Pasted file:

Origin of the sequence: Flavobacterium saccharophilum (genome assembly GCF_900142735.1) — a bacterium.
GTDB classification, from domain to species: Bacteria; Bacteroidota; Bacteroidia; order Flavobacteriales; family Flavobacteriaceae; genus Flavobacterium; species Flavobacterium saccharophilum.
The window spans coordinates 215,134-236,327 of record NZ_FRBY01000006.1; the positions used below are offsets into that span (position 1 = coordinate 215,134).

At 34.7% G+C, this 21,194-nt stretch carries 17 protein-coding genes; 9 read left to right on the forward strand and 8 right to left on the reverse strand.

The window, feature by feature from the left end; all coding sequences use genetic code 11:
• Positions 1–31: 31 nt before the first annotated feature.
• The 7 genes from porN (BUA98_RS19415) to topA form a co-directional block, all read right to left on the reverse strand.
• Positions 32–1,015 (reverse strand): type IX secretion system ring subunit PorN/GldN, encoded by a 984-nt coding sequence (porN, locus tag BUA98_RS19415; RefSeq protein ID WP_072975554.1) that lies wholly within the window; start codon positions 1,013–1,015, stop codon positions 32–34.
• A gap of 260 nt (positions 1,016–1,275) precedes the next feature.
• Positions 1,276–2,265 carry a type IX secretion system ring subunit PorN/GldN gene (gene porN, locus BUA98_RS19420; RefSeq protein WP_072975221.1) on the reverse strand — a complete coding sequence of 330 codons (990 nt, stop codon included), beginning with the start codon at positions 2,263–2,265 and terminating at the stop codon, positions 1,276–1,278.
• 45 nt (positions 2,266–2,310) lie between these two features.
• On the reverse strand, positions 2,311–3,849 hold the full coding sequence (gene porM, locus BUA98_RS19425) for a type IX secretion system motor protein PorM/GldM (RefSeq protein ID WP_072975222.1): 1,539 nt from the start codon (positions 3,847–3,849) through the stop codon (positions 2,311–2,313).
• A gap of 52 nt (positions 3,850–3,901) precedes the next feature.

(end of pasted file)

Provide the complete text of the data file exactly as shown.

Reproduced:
Origin of the sequence: Flavobacterium saccharophilum (genome assembly GCF_900142735.1) — a bacterium.
GTDB classification, from domain to species: Bacteria; Bacteroidota; Bacteroidia; order Flavobacteriales; family Flavobacteriaceae; genus Flavobacterium; species Flavobacterium saccharophilum.
The window spans coordinates 215,134-236,327 of record NZ_FRBY01000006.1; the positions used below are offsets into that span (position 1 = coordinate 215,134).

At 34.7% G+C, this 21,194-nt stretch carries 17 protein-coding genes; 9 read left to right on the forward strand and 8 right to left on the reverse strand.

The window, feature by feature from the left end; all coding sequences use genetic code 11:
• Positions 1–31: 31 nt before the first annotated feature.
• The 7 genes from porN (BUA98_RS19415) to topA form a co-directional block, all read right to left on the reverse strand.
• Positions 32–1,015 (reverse strand): type IX secretion system ring subunit PorN/GldN, encoded by a 984-nt coding sequence (porN, locus tag BUA98_RS19415; RefSeq protein ID WP_072975554.1) that lies wholly within the window; start codon positions 1,013–1,015, stop codon positions 32–34.
• A gap of 260 nt (positions 1,016–1,275) precedes the next feature.
• Positions 1,276–2,265 carry a type IX secretion system ring subunit PorN/GldN gene (gene porN, locus BUA98_RS19420; RefSeq protein WP_072975221.1) on the reverse strand — a complete coding sequence of 330 codons (990 nt, stop codon included), beginning with the start codon at positions 2,263–2,265 and terminating at the stop codon, positions 1,276–1,278.
• 45 nt (positions 2,266–2,310) lie between these two features.
• On the reverse strand, positions 2,311–3,849 hold the full coding sequence (gene porM, locus BUA98_RS19425) for a type IX secretion system motor protein PorM/GldM (RefSeq protein ID WP_072975222.1): 1,539 nt from the start codon (positions 3,847–3,849) through the stop codon (positions 2,311–2,313).
• A gap of 52 nt (positions 3,850–3,901) precedes the next feature.